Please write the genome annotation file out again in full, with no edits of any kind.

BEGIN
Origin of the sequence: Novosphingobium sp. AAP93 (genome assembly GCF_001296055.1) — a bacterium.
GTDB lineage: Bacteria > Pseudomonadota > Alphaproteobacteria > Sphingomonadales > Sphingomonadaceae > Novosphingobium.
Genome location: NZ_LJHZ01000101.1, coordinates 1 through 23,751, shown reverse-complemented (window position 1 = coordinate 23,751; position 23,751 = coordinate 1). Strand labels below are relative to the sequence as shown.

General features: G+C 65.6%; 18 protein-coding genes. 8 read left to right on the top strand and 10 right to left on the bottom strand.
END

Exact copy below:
Origin of the sequence: Novosphingobium sp. AAP93 (genome assembly GCF_001296055.1) — a bacterium.
GTDB lineage: Bacteria > Pseudomonadota > Alphaproteobacteria > Sphingomonadales > Sphingomonadaceae > Novosphingobium.
Genome location: NZ_LJHZ01000101.1, coordinates 1 through 23,751, shown reverse-complemented (window position 1 = coordinate 23,751; position 23,751 = coordinate 1). Strand labels below are relative to the sequence as shown.

General features: G+C 65.6%; 18 protein-coding genes. 8 read left to right on the top strand and 10 right to left on the bottom strand.